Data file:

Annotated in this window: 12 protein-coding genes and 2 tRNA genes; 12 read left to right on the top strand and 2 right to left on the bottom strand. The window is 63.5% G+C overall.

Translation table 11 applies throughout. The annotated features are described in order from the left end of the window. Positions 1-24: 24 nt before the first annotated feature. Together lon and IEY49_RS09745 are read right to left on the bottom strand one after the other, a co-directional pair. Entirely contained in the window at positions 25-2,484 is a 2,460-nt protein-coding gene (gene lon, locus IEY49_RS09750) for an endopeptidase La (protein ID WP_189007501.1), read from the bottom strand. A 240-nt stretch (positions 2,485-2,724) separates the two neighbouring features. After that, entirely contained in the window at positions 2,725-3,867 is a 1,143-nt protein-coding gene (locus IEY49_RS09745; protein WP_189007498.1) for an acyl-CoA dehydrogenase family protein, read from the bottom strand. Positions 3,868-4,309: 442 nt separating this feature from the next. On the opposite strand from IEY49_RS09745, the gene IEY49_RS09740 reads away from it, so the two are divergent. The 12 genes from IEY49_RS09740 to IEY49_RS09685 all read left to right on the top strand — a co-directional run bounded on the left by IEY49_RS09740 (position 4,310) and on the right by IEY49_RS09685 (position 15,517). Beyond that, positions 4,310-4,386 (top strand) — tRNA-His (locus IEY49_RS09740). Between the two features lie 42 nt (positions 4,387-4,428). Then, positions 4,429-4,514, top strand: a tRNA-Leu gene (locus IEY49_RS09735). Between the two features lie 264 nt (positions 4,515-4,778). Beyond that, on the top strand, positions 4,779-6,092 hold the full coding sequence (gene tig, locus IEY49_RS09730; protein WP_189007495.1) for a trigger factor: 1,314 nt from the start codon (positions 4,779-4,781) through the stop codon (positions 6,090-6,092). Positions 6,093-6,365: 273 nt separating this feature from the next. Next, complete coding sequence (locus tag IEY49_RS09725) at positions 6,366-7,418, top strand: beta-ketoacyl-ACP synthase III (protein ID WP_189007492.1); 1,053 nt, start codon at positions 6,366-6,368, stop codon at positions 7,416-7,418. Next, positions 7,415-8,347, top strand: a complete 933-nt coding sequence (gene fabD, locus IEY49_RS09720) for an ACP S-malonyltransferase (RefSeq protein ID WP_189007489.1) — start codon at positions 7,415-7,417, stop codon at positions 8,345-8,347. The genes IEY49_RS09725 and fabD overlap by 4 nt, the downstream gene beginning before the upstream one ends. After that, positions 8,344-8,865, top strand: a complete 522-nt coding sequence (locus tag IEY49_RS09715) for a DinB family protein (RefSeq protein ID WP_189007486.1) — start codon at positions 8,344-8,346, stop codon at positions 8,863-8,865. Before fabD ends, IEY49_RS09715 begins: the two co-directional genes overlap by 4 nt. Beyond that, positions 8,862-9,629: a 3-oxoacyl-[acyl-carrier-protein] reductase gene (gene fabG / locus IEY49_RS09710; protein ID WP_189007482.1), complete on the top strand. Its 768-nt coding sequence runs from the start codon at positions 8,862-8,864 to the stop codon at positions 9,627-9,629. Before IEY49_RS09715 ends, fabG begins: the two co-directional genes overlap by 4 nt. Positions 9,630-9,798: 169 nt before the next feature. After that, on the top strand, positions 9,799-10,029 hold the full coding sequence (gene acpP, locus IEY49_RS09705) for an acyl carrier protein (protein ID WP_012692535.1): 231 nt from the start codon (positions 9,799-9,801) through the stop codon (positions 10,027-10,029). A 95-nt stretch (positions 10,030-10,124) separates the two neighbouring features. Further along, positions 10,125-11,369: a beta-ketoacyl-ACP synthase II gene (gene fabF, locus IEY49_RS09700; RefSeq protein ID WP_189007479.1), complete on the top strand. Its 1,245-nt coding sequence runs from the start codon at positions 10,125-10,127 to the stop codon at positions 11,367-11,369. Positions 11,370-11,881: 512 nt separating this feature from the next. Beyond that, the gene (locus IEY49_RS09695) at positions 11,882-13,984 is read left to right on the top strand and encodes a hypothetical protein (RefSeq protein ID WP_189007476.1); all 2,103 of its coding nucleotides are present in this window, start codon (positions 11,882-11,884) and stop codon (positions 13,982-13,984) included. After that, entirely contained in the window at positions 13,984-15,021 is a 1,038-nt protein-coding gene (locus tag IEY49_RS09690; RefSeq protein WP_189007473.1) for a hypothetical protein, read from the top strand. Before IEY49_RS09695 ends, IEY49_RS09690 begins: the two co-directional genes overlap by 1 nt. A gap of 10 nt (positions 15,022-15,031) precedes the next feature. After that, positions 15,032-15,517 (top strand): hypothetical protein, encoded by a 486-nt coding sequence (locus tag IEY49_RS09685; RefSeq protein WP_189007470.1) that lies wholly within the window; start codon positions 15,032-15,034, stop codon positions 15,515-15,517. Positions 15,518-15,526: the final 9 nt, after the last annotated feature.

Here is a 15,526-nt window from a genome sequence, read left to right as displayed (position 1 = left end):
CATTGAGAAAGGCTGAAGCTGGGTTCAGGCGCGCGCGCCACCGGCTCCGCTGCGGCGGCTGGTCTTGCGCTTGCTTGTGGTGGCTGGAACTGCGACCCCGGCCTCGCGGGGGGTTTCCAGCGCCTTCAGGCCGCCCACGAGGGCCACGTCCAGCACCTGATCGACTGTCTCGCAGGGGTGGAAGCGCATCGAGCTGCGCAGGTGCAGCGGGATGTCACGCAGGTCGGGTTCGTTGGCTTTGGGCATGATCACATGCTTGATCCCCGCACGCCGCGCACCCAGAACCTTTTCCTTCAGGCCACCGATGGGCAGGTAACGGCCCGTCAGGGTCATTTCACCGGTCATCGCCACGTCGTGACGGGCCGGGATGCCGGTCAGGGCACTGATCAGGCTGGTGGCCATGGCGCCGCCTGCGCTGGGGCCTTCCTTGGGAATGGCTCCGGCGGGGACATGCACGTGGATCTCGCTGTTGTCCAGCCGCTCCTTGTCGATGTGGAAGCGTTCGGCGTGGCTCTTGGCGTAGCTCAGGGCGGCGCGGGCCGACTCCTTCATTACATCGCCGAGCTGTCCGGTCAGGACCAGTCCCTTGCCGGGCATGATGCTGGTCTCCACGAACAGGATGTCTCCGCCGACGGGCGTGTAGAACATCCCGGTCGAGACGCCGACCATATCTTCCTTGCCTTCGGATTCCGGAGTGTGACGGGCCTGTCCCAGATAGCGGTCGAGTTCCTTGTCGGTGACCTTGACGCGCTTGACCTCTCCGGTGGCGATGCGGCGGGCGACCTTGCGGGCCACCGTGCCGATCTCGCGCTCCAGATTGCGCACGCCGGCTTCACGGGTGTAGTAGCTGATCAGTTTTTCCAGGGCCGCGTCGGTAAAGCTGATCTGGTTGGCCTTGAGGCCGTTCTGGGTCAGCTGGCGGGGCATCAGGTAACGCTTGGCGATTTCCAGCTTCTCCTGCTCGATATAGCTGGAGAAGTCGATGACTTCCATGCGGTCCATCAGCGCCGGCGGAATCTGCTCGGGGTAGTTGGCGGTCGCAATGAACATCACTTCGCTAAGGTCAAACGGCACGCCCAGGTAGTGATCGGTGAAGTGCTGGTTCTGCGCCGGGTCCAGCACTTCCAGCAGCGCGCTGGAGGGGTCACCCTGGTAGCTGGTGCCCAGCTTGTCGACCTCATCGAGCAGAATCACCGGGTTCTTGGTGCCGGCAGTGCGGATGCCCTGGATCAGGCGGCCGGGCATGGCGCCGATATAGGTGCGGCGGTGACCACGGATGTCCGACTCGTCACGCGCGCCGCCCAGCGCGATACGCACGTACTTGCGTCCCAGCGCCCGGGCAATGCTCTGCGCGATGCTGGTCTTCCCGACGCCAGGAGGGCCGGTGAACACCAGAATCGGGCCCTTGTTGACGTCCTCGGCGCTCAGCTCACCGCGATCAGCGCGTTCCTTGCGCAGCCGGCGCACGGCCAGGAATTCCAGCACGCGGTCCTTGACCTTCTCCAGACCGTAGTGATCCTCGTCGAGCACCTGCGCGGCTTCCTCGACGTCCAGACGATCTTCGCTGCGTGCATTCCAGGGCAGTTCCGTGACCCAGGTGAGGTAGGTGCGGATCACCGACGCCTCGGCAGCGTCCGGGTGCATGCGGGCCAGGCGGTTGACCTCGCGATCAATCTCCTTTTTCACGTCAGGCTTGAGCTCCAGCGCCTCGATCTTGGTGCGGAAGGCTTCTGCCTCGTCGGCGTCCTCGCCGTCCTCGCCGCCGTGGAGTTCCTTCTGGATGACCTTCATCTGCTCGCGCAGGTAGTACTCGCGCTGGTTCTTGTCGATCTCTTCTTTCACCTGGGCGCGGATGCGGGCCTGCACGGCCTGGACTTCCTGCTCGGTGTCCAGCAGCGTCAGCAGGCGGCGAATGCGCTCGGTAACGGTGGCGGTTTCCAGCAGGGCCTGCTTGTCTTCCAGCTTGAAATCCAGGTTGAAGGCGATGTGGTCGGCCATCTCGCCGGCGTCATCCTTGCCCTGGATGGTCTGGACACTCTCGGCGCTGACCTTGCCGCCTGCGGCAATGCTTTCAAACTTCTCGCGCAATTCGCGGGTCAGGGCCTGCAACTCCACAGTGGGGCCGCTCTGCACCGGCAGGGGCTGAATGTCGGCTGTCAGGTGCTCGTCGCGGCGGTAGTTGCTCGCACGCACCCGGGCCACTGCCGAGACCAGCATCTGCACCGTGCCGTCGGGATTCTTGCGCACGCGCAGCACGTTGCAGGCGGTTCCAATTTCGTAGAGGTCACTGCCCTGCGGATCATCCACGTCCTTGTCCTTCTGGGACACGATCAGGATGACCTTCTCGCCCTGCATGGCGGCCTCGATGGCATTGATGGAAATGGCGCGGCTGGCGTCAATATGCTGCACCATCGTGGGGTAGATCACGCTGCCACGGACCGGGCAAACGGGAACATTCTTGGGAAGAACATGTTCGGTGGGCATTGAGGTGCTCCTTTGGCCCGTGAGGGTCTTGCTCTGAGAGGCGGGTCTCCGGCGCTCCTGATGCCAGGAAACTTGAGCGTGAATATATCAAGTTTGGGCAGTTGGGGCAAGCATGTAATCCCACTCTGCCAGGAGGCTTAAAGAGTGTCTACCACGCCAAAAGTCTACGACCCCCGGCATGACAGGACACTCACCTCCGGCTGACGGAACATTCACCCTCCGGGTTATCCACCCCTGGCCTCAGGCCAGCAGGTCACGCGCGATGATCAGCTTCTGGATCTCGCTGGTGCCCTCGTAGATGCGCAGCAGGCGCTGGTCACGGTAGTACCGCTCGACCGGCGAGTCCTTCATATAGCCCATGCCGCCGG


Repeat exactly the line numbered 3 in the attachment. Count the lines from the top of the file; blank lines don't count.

Here is a 15,526-nt window from a genome sequence, read left to right as displayed (position 1 = left end):